We play games because we can’t always predict who’s going to win, and movies can offer similarly exciting surprises. There are a million reasons why, on paper, “Game Night” might feel like a run-of-the-mill studio comedy, but it’s anything but.
Fast and funny, filled with memorable characters, and able to balance slapstick and violence without spilling too far in either direction, this frenetic R-rated farce is that rare comic gem that lands on all the spaces without ever going to jail.
Viewers would be forgiven for their hesitance to see another movie from the directors of the “Vacation” reboot, but John Francis Daley and Jonathan Goldstein, working from a pitch-perfect screenplay by Mark Perez (“Accepted”), have crafted an ensemble comedy that lives up to its high-concept premise while giving a gang of talented actors — including the gifted Jason Bateman, so rarely employed to great effect on the big screen — fun characters and big, outrageous moments.
On the surface, “Game Night” seems like an amalgam of ideas from other movies, both good (the illusion-vs.-reality of “The Game” and “The Man Who Knew Too Little”) and bad (the frantic suburbanites of “Sex Tape”), but it never feels gimmicky or contrived or dully familiar. It nails the jokes, yes, but on a higher degree of difficulty, it also nails the plot.
Bateman stars as Max, a hyper-competitive game player married to the equally intense Annie (Rachel McAdams). They meet as rival trivia team captains, before courting each other through a montage of Risk and Pictionary nights. Now married, the two are having a tough time conceiving, perhaps because Max feels overshadowed by the one person he can never beat: his slick brother Brooks (Kyle Chandler).
Investment banker Brooks comes breezing into town (driving the vintage Corvette Stingray that has been Max’s lifelong dream car) and takes over Max and Annie’s weekly game night. He offers the couple and their friends — married high-school sweethearts Kevin (Lamorne Morris, “New Girl”) and Michelle (Kylie Bunbury, “Pitch”), lovable dolt Ryan (Billy Magnussen, “Ingrid Goes West”) — the opportunity to compete for the car by solving a fake kidnapping that’s about to happen.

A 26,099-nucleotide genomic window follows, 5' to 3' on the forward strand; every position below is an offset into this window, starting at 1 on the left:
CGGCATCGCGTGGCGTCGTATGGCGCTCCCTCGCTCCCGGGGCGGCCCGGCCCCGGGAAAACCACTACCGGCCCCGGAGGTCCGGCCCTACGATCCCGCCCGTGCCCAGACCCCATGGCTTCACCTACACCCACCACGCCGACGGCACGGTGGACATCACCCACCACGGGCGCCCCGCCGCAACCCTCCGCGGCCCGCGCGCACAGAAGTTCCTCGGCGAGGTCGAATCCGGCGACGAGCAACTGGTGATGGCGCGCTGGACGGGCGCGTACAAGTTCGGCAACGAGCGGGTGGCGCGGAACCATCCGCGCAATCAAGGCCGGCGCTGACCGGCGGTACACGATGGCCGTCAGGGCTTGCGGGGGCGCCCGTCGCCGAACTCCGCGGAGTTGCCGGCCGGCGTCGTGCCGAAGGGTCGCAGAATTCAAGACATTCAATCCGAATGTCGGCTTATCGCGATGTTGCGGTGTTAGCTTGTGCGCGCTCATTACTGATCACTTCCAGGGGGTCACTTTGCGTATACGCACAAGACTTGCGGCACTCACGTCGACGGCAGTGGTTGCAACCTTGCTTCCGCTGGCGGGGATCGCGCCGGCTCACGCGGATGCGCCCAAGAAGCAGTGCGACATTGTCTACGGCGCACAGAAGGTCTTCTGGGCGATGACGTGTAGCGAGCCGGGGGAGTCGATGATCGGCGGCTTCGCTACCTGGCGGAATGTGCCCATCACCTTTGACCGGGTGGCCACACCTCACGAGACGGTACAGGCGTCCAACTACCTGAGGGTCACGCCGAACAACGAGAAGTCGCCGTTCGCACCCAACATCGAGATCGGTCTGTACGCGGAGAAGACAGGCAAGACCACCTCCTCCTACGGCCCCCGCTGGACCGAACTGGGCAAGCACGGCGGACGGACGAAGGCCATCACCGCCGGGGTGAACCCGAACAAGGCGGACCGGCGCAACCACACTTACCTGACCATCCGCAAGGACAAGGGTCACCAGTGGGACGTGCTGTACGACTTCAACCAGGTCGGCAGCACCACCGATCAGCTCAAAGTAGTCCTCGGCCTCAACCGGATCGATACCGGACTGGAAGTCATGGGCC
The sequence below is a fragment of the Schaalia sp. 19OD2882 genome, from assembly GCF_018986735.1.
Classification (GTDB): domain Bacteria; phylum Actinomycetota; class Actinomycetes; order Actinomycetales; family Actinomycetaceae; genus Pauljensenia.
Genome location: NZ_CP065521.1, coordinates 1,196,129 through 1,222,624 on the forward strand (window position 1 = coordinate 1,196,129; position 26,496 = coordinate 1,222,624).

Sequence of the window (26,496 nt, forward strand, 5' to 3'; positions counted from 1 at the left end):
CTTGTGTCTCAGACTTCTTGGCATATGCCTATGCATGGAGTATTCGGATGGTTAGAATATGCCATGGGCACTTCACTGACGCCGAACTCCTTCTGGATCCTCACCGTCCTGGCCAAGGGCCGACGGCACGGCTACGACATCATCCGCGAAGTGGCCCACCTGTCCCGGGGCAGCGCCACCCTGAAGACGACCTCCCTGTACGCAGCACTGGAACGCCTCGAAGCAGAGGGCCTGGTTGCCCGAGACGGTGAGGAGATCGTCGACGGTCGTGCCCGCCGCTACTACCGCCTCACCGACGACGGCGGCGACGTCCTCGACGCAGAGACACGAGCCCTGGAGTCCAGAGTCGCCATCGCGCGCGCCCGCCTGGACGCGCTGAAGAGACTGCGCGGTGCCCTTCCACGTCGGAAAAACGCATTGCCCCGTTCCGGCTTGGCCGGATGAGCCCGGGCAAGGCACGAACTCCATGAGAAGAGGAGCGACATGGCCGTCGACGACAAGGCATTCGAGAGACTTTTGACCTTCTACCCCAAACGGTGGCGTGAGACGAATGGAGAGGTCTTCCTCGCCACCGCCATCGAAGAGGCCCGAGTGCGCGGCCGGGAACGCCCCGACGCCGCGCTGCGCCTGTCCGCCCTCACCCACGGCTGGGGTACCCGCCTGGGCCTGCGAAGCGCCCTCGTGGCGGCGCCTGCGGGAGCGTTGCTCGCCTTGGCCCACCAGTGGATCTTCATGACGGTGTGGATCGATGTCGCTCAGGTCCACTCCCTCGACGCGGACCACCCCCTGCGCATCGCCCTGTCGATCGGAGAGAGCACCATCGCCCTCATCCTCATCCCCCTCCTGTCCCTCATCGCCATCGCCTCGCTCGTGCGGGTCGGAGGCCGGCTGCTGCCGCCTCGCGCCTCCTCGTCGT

The men who storm Brooks’ house and take him are not, however, from the murder-mystery games company he hired; they’re actual goons dispatched to nab him for a shady deal he brokered. But no one else knows this, so the friends let the kidnapping take place before they start following the clues. By the time the three couples — Ryan has brought along co-worker Sarah (Sharon Horgan, “Catastrophe”), under the impression that all British people are automatically smart — figure out that (dun dun dun) the game is real, they’re immersed in a world of actual guns (and gun wounds), underground fight clubs, smuggled intel, and long-buried secrets involving sex with celebrities.
Perhaps most vexing to Max and Annie is that they are forced to go to their cop neighbor Gary (Jesse Plemons) for help; Gary’s ex-wife was their game-night friend, but now she’s gone and they’re stuck with this pill who plays terribly, speaks in a creepy monotone, and seems obsessed with his fluffy white dog, who becomes part of one of the film’s many hysterical sight gags.
In a lesser movie, Plemons’ ingeniously off-putting performance would handily steal the show, but in “Game Night,” it’s just one of many great turns; Bateman’s patented slow-burn plays well off McAdams’ upbeat charm (when holding bad guys at gunpoint, she forces them into Child’s Pose), while Magnussen’s inspired idiocy perpetually finds new depths. Horgan, as a newcomer to this circle, gets her fair share of wry put-downs, and the movie even finds an organic excuse for Morris to do his killer Denzel impersonation.
It could have been very easy for the stakes and violence that eventually surface to undo the film’s delightful silliness, but there’s a brilliant balance of the many tonal shifts involved. It certainly helps that this is a movie that feels actually written and not, like so many studio comedies of recent vintage, simply made up as it goes along by a cast of comedians. Perez’s screenplay sets up gags and pays them off all the way through to the very end, and its core of well-established central characters allows us to follow them through some dangerous situations, laughing all the way.